Roland Garcia knows all about protecting critical data.
When Hurricane Andrew struck in 1992, water damage ruined film and art files at his marketing firm, Original Impressions. Since then, his company has gone digital, and these days he protects his company's vital information from severe weather by storing it where even Category 5 winds can't touch it.
''Every year you look at your expenses and you go down the line,'' Garcia says. ``And this is one that I would never, I hope, have to remove.''
Original Impressions backs up all of its data in the same place as Bacardi USA, Deutsche Telecom and US Southern Command. It's a colorful building in downtown Miami run by Miami-based Terremark.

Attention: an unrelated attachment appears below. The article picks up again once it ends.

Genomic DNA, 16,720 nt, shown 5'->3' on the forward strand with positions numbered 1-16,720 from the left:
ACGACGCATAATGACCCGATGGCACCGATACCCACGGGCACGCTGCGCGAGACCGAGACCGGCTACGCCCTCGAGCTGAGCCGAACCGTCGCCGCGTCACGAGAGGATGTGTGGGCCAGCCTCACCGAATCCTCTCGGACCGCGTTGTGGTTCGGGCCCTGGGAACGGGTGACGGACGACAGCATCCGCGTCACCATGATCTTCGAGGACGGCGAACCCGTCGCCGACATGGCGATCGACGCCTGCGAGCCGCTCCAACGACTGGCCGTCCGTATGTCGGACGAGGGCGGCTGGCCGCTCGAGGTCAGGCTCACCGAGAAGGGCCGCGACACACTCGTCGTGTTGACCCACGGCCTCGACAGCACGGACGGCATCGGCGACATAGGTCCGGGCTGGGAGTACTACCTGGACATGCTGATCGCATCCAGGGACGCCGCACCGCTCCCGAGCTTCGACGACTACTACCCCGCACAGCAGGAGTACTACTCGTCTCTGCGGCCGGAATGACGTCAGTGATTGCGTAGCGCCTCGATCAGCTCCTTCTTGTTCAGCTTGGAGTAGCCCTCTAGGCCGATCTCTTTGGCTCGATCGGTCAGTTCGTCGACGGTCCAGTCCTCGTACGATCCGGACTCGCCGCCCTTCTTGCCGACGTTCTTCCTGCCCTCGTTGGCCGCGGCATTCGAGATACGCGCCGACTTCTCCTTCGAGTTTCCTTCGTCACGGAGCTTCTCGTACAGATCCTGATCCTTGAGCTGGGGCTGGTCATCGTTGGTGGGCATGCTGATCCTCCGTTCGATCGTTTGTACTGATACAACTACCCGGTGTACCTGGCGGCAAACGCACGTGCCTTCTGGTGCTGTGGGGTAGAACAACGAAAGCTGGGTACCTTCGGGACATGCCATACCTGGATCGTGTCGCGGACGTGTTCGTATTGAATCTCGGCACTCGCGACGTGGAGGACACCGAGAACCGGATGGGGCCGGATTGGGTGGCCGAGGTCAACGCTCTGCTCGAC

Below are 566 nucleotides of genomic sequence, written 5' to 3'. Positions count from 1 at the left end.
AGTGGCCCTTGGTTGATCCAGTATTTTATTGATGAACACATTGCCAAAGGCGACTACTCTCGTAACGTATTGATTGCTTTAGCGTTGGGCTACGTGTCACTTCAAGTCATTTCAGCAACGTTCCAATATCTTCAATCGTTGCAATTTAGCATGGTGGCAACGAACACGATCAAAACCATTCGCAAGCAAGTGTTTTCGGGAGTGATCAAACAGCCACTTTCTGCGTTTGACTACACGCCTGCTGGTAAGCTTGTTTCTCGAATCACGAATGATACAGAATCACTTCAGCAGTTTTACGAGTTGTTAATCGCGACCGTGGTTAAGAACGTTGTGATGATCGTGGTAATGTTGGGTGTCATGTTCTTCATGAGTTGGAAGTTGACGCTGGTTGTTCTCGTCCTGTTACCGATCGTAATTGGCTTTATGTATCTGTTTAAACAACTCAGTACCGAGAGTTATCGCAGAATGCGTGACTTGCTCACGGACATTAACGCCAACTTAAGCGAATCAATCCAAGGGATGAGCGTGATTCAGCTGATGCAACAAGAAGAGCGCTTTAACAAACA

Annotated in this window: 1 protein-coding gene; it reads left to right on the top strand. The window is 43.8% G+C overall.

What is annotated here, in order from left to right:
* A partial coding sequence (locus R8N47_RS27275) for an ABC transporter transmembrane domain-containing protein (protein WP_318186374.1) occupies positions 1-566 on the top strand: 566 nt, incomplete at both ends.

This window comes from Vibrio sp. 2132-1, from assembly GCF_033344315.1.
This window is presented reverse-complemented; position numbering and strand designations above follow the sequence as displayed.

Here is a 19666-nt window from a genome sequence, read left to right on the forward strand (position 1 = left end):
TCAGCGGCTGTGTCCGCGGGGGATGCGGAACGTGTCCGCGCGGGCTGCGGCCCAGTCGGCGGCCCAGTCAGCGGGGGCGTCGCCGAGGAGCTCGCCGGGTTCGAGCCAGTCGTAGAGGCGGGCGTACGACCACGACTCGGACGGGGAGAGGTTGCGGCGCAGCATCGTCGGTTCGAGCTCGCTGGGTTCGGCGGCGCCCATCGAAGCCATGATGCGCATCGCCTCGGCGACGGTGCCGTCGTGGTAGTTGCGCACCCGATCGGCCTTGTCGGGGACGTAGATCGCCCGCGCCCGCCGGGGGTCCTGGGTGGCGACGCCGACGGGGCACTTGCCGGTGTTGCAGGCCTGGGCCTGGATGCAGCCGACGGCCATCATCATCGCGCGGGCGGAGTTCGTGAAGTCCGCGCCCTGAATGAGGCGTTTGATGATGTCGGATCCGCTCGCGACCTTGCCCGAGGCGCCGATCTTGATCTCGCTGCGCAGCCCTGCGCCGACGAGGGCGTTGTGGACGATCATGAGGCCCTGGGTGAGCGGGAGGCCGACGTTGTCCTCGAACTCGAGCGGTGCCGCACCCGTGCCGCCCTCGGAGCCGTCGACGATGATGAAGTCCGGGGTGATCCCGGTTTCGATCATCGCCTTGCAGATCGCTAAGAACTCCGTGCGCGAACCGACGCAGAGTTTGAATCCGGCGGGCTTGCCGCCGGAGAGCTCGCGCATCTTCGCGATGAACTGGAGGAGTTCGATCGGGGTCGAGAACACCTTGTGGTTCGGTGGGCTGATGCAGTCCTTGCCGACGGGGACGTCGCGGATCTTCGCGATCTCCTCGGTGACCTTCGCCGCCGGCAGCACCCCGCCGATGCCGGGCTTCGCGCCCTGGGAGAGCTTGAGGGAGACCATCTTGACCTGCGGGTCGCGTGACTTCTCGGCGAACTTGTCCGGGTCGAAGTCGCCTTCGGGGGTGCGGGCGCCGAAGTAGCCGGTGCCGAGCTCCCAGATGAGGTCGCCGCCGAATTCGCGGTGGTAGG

Think of it as a computer fort: a well defended shelter with seven-inch-thick walls, armed security, biometric access points and enough fuel to survive two weeks without FPL.
''There's no single event that would take out this entire facility,'' says Terremark vice president Kendall Peterson. 'We utilize the `defense-in-depth' mentality. . . . Any one failure would not render this building inoperable.''
Providers like Terremark offer what's called colocation: housing a client's servers in a hardened structure while leaving control of the servers in the client's hands. Consumers may be satisfied backing up their files on an external hard drive, but some companies with mission-critical data are opting for a lot more protection in the face of a hurricane.
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